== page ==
Review: Hyperborea – Umbra

The Bulgarian death metal band Hyperborea already exists for 22 years. Despite that this is the very first time I hear of this band and this first time is something I definitely don’t regret. Seven years after their formation, in 2004, they released their debut full-length Architecture of Mind, which was three years later followed by Cryogenic Somnia. After that it went silent with Hyperborea in terms of studio-material. Now, twelve years after Cryogenic Somnia was released that changed with their new album, titled Umbra, which was released via Art Gates Records on November the 15th. This is the first Hyperborea album on which drummer Antonis Trochopoulos and vocalist Dancho Ivanov can be heard. Next to them Hyperborea’s line-up consists of guitarists Yordan Kanchev and Andrey Andronov and bass player Vladimir Ivanov.

I already mentioned that I didn’t regret listening to Hyperborea’s Umbra. That’s mainly because of the fact that Hyperborea plays a wide part of the death metal spectrum on Umbra, what makes this a very varied album without deviating too much from those basics.

On Umbra we’ll hear some quite constantly fast, old school pounders that are, with exception of a few rhythm-changes, quite straightforward, such as Home of my Misery, Supremacists and Two Extremities. From Within, Silent Stream and Wrong Planet Syndrome are bringing a lot more rhythm-changes though, just as some regularly proggy elements and very grooving parts. Silent Stream also contains a part that starts with some very lingering guitars changing into a part that sounds more towards atmospheric doom/death, including screams, while Dancho Ivanov mainly brings deep grunts on Umbra, such as in Supremacists and Two Extremities, or growls, such as in From Within. That atmospheric aspect is something that comes back in the quite melodic Unwelcome, Wrong Planet Syndrome and the also very grooving closing track Atavistic Fear, while the doom/death vibe returns in the slower moments of Two Extremities, in which we’ll also hear very nice buzz saw guitars. Speaking of guitars, we’ll also hear some very nice roaring solos in, for example, From Within and Supremacists. In addition to those guitars, the drums on Umbra are very hammering, such as in Supremacists and Silent Stream.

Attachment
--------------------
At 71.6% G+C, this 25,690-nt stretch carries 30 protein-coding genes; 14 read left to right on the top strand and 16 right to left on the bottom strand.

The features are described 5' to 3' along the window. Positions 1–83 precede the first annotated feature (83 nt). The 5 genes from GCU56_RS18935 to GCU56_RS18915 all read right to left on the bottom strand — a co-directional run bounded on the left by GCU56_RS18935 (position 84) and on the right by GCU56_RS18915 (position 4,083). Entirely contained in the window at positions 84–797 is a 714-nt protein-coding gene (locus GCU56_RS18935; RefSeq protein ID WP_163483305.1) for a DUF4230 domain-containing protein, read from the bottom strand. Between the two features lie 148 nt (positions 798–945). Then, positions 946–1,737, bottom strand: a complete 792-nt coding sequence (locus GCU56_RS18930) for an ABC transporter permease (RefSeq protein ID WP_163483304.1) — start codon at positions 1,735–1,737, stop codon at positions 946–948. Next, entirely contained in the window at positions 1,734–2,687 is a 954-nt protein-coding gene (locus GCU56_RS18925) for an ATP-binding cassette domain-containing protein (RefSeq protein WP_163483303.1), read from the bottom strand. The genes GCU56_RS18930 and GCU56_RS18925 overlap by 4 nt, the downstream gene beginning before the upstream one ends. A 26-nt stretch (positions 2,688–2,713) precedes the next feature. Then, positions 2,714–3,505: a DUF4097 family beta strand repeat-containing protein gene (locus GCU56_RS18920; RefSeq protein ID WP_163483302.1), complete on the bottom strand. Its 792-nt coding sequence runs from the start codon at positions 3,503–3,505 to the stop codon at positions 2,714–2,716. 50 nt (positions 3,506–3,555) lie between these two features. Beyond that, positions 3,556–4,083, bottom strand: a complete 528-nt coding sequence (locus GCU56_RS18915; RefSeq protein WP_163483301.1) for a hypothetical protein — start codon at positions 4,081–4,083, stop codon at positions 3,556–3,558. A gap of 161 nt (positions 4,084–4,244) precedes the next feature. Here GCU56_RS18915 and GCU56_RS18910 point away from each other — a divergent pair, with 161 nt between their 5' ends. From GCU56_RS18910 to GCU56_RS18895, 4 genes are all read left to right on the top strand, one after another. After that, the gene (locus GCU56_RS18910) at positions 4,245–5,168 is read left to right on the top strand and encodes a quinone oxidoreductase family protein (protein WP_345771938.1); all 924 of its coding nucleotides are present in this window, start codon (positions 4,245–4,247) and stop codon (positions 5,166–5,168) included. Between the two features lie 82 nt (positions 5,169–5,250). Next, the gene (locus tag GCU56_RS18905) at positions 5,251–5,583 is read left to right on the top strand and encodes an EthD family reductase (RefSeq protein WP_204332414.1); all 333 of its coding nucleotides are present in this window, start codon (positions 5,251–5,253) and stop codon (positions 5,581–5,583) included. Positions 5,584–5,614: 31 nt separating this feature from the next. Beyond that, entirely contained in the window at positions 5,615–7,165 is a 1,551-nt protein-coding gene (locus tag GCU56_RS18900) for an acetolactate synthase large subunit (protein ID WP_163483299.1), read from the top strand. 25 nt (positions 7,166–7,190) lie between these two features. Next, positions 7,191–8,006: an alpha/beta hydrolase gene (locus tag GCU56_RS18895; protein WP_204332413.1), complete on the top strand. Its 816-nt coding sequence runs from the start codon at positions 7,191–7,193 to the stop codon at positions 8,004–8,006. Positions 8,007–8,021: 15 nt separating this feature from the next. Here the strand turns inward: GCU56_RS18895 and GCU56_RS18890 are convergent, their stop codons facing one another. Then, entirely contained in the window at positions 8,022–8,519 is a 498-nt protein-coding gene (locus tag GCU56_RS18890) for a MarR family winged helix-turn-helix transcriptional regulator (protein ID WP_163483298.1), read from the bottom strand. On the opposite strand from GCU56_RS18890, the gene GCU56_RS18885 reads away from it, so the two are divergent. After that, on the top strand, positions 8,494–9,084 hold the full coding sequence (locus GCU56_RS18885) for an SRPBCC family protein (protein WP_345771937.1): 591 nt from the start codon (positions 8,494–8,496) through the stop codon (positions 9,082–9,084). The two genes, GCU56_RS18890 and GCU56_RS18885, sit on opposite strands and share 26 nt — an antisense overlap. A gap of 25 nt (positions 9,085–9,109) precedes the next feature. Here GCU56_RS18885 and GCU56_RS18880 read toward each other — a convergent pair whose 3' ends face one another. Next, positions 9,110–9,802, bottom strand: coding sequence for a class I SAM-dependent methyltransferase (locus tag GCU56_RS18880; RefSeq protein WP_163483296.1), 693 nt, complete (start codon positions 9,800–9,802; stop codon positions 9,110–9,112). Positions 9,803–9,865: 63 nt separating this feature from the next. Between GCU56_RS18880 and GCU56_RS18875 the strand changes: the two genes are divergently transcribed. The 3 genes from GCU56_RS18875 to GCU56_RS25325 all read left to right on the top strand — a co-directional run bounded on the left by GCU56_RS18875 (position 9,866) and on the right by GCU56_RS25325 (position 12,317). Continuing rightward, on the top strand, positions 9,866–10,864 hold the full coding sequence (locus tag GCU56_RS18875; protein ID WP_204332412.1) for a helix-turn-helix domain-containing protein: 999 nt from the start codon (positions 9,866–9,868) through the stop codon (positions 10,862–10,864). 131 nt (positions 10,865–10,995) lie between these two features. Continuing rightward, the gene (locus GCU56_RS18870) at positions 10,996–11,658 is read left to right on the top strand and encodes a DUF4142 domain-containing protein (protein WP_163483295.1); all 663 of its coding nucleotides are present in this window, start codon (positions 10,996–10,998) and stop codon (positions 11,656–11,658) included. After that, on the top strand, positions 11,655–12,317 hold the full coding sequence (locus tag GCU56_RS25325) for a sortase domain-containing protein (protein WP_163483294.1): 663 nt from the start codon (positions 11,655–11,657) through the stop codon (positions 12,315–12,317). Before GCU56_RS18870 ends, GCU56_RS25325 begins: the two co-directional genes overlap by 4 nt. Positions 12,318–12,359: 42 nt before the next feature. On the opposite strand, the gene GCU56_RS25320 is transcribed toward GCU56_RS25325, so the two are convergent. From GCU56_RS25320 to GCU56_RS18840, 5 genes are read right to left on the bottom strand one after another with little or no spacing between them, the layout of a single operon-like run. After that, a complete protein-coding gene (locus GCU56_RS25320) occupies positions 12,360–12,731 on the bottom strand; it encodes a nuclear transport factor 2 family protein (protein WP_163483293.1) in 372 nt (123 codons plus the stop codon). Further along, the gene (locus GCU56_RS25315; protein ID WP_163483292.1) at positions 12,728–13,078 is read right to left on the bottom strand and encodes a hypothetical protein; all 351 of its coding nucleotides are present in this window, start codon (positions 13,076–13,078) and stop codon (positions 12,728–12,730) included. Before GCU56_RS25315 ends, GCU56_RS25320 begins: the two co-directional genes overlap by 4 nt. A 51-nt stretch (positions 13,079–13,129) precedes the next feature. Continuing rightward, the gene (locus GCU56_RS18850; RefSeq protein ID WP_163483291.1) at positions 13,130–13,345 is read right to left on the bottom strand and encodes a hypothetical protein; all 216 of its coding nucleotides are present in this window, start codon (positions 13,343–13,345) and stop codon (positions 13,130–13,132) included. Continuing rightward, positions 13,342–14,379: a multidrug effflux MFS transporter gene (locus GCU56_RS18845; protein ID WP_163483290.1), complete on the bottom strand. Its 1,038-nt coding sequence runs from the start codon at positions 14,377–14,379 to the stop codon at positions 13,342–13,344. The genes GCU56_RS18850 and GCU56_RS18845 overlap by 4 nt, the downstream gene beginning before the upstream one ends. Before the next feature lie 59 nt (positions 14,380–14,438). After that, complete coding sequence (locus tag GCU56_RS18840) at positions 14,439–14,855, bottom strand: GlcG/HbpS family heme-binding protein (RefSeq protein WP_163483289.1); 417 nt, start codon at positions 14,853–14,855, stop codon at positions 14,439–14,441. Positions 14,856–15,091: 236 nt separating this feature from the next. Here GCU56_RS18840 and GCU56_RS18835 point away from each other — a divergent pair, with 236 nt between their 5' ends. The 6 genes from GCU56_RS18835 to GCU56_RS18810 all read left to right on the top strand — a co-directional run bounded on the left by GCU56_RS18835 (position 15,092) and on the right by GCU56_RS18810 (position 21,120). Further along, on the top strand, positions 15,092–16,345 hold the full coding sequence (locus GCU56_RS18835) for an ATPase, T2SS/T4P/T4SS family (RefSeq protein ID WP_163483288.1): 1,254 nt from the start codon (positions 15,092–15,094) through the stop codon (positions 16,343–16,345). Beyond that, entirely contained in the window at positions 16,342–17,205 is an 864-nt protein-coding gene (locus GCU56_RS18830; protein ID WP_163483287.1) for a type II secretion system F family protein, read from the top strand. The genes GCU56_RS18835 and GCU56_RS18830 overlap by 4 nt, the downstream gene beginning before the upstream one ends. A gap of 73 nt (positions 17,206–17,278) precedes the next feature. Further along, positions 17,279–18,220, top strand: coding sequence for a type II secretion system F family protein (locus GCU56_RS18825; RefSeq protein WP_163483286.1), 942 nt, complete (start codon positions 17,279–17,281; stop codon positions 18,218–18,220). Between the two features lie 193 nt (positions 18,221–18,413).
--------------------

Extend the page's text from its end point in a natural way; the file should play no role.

So, are you a fan of death metal in various ways? Then be sure to not miss Hyperborea’s Umbra. Umbra is an album on which Hyperborea plays a wide part of the death metal spectrum in very tight execution, making all pieces of the puzzle falling into each other very well. This surely is recommended for any death metal fan.

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